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|Case Number:||Environment and Land Case 95 of 2014|
|Parties:||James Mwangi Gatundu v Mastermind Tobacco (K) Ltd|
|Date Delivered:||01 Feb 2018|
|Court:||High Court at Embu|
|Judge(s):||Yuvinalis Maronga Angima|
|Citation:||James Mwangi Gatundu v Mastermind Tobacco (K) Ltd  eKLR|
|Court Division:||Land and Environment|
|Case Outcome:||Defendant’s notice of motion disallowed|
|Disclaimer:||The information contained in the above segment is not part of the judicial opinion delivered by the Court. The metadata has been prepared by Kenya Law as a guide in understanding the subject of the judicial opinion. Kenya Law makes no warranties as to the comprehensiveness or accuracy of the information|
REPUBLIC OF KENYA
IN THE ENVIRONMENT AND LAND COURT OF KENYA
E.L.C. CASE NO. 95 OF 2014
JAMES MWANGI GATUNDU.........................PLAINTIFF
MASTERMIND TOBACCO (K) LTD............DEFENDANT
1. On 14th June 2016 the Defendant herein filed a notice of motion dated 13th June 2016 under Order 17 Rule 2 (1) (2) (3) of the Civil Procedure Rules and all enabling provisions of the law seeking dismissal of the Plaintiff’s suit for want of prosecution.
2. The said application was based upon the following four grounds;
a. The suit was certified ready for trial on 27th April 2015 notwithstanding the Plaintiff’s non compliance with Order 11 of the Civil Procedure Rules.
b. The Plaintiff has neither fixed the suit for hearing since 27th April 2015 nor taken any step whatsowever to ensure prosecution of this matter.
c. That delay period of over one (1) year warrants dismissal of the suit.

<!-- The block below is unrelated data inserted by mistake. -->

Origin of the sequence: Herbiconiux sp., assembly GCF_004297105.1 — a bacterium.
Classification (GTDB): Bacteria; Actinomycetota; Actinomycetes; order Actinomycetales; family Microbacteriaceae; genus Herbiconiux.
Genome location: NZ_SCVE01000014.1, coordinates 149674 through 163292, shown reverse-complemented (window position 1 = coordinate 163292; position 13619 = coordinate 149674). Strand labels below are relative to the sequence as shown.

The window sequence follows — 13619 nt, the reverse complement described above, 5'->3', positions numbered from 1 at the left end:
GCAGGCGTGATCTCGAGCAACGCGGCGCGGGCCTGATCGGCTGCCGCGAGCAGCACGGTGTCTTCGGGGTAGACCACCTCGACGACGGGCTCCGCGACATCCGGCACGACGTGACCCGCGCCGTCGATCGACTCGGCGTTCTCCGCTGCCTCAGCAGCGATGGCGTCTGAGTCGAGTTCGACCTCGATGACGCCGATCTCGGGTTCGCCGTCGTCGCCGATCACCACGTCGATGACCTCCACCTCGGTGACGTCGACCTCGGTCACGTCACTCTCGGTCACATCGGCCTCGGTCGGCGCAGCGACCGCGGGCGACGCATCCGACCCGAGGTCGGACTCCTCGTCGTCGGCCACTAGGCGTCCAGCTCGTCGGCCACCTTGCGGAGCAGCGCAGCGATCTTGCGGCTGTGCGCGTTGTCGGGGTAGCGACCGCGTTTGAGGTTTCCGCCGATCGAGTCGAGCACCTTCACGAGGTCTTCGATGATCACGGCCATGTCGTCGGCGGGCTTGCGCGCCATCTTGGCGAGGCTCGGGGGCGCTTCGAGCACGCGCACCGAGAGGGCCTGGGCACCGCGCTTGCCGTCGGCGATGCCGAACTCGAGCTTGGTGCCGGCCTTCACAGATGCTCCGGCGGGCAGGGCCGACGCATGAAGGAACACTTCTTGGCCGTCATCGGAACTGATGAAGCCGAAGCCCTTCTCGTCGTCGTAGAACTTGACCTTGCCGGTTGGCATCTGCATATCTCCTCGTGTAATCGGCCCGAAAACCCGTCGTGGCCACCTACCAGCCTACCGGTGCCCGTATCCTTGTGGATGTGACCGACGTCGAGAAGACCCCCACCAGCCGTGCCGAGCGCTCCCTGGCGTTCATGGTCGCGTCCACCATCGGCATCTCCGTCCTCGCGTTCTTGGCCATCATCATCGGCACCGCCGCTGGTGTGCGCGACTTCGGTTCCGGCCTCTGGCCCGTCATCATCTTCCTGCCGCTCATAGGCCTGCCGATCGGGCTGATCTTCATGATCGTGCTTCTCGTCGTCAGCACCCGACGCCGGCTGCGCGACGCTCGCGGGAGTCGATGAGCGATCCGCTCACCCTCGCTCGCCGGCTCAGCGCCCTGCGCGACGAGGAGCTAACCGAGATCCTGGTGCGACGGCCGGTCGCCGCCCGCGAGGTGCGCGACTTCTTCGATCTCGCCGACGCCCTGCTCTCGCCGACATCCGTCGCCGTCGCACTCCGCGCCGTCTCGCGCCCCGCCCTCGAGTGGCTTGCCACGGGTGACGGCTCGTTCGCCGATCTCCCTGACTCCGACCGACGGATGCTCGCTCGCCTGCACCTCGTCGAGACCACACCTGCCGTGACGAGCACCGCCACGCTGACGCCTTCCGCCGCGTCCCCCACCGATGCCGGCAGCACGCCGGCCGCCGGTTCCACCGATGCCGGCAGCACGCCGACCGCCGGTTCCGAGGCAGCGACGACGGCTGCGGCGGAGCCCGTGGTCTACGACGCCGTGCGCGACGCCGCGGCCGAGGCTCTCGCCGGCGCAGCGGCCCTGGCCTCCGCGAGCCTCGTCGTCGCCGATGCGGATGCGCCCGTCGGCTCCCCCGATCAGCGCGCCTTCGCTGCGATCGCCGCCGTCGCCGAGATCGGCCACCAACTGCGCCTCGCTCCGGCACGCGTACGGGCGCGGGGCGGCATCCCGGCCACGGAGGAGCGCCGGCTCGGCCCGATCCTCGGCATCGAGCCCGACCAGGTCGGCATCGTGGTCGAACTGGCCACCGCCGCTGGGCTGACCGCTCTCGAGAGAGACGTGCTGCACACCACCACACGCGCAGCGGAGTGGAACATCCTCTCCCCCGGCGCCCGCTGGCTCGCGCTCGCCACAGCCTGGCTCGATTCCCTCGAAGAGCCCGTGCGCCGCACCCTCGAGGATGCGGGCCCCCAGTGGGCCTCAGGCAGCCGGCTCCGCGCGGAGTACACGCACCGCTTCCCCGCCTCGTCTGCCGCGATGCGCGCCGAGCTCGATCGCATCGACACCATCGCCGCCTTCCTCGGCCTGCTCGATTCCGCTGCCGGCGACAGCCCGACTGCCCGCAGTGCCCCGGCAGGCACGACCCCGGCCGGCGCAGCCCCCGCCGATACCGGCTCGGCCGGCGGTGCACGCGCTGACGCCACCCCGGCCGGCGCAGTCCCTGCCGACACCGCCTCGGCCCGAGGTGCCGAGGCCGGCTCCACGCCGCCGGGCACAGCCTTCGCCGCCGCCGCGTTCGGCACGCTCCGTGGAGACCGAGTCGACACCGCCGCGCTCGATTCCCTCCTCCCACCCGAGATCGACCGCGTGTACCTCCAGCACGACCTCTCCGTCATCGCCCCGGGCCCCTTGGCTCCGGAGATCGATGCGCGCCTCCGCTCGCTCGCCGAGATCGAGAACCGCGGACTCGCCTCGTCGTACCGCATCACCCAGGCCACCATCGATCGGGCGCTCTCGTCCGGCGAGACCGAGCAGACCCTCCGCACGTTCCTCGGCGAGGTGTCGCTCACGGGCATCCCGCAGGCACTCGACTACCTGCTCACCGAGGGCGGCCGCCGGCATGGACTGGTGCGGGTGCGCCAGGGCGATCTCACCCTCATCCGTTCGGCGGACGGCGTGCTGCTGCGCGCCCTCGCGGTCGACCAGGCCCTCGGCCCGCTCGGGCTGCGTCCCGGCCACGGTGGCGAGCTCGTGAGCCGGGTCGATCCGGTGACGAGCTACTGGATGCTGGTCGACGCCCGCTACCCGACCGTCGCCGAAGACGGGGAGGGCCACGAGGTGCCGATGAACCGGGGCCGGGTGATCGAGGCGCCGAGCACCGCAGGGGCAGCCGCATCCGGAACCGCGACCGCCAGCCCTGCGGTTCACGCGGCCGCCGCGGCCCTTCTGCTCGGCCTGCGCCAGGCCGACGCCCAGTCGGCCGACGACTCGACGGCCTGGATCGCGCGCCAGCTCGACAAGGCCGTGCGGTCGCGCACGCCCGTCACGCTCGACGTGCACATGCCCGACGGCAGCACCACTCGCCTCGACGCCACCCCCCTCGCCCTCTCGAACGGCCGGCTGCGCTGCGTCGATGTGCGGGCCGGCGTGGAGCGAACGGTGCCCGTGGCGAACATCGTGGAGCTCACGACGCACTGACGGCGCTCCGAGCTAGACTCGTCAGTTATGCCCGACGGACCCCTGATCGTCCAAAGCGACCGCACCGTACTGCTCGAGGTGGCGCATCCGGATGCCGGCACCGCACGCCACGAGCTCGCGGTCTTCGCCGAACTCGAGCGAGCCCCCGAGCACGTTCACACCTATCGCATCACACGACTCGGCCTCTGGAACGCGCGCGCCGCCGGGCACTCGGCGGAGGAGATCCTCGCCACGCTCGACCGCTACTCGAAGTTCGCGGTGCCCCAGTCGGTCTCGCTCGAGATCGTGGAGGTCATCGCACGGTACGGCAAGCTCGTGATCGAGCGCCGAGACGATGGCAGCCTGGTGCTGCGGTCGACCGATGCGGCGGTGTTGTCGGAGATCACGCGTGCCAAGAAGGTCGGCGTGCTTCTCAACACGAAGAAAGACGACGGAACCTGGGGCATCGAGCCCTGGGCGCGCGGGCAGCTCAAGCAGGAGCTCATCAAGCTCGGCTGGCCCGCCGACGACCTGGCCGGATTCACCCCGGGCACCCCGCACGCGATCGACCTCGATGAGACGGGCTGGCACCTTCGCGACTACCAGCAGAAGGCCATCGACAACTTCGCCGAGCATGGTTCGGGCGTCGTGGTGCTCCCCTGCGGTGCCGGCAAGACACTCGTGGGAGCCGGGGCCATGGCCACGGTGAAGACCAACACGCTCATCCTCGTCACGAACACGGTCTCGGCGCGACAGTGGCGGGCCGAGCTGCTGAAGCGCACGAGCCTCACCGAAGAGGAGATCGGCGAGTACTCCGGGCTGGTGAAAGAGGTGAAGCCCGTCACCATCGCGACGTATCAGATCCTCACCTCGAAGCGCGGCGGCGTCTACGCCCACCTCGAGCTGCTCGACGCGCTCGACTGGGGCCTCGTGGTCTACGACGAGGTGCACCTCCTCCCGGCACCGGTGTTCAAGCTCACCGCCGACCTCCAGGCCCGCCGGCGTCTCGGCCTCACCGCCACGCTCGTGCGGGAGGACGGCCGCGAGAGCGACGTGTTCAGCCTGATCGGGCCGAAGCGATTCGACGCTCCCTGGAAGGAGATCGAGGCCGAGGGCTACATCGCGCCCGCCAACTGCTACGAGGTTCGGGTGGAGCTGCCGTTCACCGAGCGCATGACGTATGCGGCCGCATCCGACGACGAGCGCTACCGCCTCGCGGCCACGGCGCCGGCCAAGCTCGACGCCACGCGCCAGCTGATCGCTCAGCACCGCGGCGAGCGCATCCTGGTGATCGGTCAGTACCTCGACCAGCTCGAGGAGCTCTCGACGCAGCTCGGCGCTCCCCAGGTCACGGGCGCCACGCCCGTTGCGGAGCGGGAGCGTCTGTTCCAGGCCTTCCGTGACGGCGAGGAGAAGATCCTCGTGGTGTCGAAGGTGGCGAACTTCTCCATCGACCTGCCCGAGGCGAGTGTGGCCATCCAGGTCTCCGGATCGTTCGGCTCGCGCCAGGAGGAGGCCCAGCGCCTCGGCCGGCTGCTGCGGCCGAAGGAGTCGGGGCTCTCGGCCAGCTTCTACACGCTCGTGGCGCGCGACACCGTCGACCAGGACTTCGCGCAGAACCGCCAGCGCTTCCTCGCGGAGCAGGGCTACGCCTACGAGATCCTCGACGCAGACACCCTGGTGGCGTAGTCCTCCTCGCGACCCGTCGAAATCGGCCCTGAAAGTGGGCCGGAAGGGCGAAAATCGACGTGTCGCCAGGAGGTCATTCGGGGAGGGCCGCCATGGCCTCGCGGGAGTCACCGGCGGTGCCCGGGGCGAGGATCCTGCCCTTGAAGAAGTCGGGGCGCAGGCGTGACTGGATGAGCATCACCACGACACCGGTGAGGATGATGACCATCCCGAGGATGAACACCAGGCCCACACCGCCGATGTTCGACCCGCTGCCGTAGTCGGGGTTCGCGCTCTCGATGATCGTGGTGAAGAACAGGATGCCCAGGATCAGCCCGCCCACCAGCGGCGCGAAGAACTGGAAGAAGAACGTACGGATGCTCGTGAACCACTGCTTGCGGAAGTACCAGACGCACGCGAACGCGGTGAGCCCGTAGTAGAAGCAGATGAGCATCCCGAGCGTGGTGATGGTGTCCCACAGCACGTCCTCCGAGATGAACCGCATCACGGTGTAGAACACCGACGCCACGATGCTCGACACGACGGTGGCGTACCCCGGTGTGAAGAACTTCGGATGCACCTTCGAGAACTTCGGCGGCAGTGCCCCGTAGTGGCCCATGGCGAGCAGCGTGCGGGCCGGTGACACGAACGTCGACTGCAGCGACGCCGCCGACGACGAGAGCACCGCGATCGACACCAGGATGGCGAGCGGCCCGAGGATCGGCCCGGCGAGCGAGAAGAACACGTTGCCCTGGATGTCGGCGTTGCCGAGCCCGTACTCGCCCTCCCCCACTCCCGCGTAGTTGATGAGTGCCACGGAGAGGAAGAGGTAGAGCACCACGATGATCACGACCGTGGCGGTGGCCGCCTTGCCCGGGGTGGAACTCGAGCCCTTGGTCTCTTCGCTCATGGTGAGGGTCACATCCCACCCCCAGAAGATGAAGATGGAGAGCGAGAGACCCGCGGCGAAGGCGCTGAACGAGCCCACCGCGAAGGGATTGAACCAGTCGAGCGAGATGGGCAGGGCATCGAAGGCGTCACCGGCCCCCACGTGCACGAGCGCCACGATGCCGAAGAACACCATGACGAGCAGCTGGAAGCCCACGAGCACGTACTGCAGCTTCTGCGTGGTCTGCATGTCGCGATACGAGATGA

d. That it is in the interests of justice that litigation be brought to an end.
2. The application was supported by a brief affidavit sworn by the Defendant’s advocate on 13th June 2016 in which he reiterated the grounds set out in paragraph 2 hereof.
3. The Plaintiff’s advocate swore a replying affidavit dated 28th August 2017 in opposition to the said application. It was stated that the Defendant’s said application had delayed the fixing of a hearing date for the suit for over one year and that there was no ELC judge at Embu at the time of filing the said application. The Plaintiff’s counsel also opposed the said application on the basis that the Defendant was equally guilty of failing to fix the suit for hearing. It was the Plaintiff’s contention that he was ready and willing to prosecute his suit.
4. By consent of the parties, it was directed that the Defendant’s said application be disposed of through written submissions. The Defendant filed its submissions on 30th October 2017 whereas the Plaintiff filed his on 27th October 2017.
5. In his submissions, the Defendant’s counsel urged the court to dismiss the Plaintiff’s suit for want of prosecution. It was submitted that the Plaintiff had failed to comply with pretrial directions under Order 11 Civil Procedure Rules on several occasions and that he had never sent any invitation for fixing of a hearing date for the suit.
6. The Defendant’s counsel further submitted that there was undue delay in the prosecution of the suit and that such delay ran counter to the overriding objective of the Civil Procedure Act and Civil Procedure Rules of facilitating just, expeditious, proportionate and affordable resolution of disputes. It was also submitted that in exercising judicial authority under Article 159 (2) of the Constitution of Kenya the courts and tribunals were obliged to ensure that justice shall not be delayed. The Defendants relied on several authorities on the application of the overriding objective of the Civil Procedure Act and the Civil Procedure Rules.
7. In his written submissions, the Plaintiff’s counsel simply reiterated the contents of his replying affidavit. It was his submission that the Defendant had delayed the hearing of the suit by filing the instant application and failing to prosecute it; that there was difficulty in obtaining a hearing date in the absence of an ELC Judge; and that the Defendant was equally guilty of failing to fix the suit for hearing.
8. It was further submitted by the Plaintiff’s counsel that the Defendant shall not suffer any prejudice if the application is disallowed. He also relied upon the provisions of section 1A and 1B of the Civil Procedure Act and Article 259 of the Constitution of Kenya.